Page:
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1Publication authorized by the Director, U.S. Geological Survey. Manuscript received, March 17, 1972
2U.S. Geological Survey.
3Department of Civil and Geological Engineering, Princeton University; formerly with the U.S. Geological Survey, Washington, D.C.


Predicting changes in groundwater quality in a complex hydrologie system generally requires simulation of the field problem through the use of a deterministic model. In the most general case, a complete physical-chemical description of moving groundwater includes chemical reactions in a multicomponent fluid and requires the simultaneous solution of the differential equations that describe the transport of mass, momentum, and energy in porous media.

The difficulties in solving this set of equations for real problems have forced hydrologists and reservoir engineers to consider simplified subsets of equations for the general problem. The equation of motion for single-component groundwater flow, which describes the rate of propagation of a pressure change in an aquifer, has been solved for many different initial and boundary conditions. To describe the transport of miscible fluids of differing density, such as salt water and fresh water, the mass-transport equation and the equation of motion have been coupled and solved numerically. Numerical solutions have also been obtained for the heat-transport equation and the equation of motion, particularly for convection problems.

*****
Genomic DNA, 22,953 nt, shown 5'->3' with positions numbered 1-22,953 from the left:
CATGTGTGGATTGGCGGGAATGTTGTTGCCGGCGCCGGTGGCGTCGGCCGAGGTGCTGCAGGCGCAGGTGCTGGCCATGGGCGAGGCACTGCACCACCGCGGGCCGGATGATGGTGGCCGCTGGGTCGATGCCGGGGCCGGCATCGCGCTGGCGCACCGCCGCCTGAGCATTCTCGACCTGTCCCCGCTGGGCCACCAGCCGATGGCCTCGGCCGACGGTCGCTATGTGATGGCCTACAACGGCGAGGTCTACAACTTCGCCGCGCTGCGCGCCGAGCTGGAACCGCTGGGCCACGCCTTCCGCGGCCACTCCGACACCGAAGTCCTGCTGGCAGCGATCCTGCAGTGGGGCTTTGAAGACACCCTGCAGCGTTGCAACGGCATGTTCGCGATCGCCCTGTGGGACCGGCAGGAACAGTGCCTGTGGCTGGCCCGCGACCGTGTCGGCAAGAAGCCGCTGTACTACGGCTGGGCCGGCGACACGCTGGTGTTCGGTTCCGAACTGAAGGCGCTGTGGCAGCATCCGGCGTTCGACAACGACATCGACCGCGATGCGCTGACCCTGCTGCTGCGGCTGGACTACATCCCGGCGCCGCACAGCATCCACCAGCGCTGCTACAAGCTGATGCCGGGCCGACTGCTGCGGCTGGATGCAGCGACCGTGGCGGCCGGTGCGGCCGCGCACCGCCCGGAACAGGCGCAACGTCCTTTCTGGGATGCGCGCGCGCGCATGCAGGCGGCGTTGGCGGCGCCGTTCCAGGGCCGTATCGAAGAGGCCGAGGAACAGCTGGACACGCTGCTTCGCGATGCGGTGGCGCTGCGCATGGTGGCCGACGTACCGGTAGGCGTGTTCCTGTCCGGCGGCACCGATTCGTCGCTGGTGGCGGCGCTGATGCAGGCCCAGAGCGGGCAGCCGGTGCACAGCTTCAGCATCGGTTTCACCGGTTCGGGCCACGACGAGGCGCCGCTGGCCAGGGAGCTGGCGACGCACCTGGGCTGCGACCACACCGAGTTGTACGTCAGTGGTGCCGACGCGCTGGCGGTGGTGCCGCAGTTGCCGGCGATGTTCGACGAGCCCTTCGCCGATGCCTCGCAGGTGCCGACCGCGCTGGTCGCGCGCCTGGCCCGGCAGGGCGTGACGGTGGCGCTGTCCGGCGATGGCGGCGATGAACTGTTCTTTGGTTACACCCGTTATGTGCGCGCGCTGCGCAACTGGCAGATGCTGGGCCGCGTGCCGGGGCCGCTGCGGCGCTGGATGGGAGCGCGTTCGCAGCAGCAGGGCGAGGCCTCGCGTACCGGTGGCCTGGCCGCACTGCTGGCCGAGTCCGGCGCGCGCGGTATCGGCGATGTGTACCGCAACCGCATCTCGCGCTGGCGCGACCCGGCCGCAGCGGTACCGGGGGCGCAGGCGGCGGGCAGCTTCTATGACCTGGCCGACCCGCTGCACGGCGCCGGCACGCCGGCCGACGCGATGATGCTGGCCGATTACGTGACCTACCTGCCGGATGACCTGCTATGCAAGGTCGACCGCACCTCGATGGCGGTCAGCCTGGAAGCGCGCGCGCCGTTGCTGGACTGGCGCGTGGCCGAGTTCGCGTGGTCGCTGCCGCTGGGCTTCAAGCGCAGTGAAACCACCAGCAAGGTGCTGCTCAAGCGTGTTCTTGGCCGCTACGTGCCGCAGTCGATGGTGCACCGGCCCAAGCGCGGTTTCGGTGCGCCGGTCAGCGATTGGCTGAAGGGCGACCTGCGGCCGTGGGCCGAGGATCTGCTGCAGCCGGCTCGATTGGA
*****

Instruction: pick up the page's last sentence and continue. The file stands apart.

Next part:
A case history of groundwater contamination at Brunswick, Georgia, illustrates the use of the mass- and momentum-transport equations in predicting and control-ling movement of contaminants.

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